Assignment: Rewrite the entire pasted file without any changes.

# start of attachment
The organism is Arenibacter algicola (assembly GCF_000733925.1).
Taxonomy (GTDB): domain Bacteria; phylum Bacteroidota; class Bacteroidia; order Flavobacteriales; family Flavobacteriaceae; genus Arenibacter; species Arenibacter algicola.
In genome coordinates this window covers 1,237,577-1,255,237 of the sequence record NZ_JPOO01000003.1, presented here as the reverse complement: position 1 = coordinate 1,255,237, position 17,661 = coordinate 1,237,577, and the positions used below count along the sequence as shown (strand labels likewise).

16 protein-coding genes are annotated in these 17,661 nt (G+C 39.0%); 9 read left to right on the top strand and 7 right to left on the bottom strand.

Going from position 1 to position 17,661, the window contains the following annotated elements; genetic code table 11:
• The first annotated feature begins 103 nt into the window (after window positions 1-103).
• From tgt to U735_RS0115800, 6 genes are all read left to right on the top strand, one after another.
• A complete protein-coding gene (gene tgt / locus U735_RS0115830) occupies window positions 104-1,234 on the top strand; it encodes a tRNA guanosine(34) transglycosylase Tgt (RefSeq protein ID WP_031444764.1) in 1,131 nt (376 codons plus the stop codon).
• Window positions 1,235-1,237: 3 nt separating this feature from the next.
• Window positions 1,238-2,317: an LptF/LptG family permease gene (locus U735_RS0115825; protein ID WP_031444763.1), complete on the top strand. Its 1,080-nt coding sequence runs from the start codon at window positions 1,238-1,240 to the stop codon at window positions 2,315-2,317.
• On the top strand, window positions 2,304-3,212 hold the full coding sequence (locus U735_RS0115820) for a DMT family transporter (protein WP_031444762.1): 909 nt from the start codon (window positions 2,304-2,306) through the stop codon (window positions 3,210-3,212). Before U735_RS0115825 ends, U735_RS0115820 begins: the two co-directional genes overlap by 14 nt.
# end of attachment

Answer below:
The organism is Arenibacter algicola (assembly GCF_000733925.1).
Taxonomy (GTDB): domain Bacteria; phylum Bacteroidota; class Bacteroidia; order Flavobacteriales; family Flavobacteriaceae; genus Arenibacter; species Arenibacter algicola.
In genome coordinates this window covers 1,237,577-1,255,237 of the sequence record NZ_JPOO01000003.1, presented here as the reverse complement: position 1 = coordinate 1,255,237, position 17,661 = coordinate 1,237,577, and the positions used below count along the sequence as shown (strand labels likewise).

16 protein-coding genes are annotated in these 17,661 nt (G+C 39.0%); 9 read left to right on the top strand and 7 right to left on the bottom strand.

Going from position 1 to position 17,661, the window contains the following annotated elements; genetic code table 11:
• The first annotated feature begins 103 nt into the window (after window positions 1-103).
• From tgt to U735_RS0115800, 6 genes are all read left to right on the top strand, one after another.
• A complete protein-coding gene (gene tgt / locus U735_RS0115830) occupies window positions 104-1,234 on the top strand; it encodes a tRNA guanosine(34) transglycosylase Tgt (RefSeq protein ID WP_031444764.1) in 1,131 nt (376 codons plus the stop codon).
• Window positions 1,235-1,237: 3 nt separating this feature from the next.
• Window positions 1,238-2,317: an LptF/LptG family permease gene (locus U735_RS0115825; protein ID WP_031444763.1), complete on the top strand. Its 1,080-nt coding sequence runs from the start codon at window positions 1,238-1,240 to the stop codon at window positions 2,315-2,317.
• On the top strand, window positions 2,304-3,212 hold the full coding sequence (locus U735_RS0115820) for a DMT family transporter (protein WP_031444762.1): 909 nt from the start codon (window positions 2,304-2,306) through the stop codon (window positions 3,210-3,212). Before U735_RS0115825 ends, U735_RS0115820 begins: the two co-directional genes overlap by 14 nt.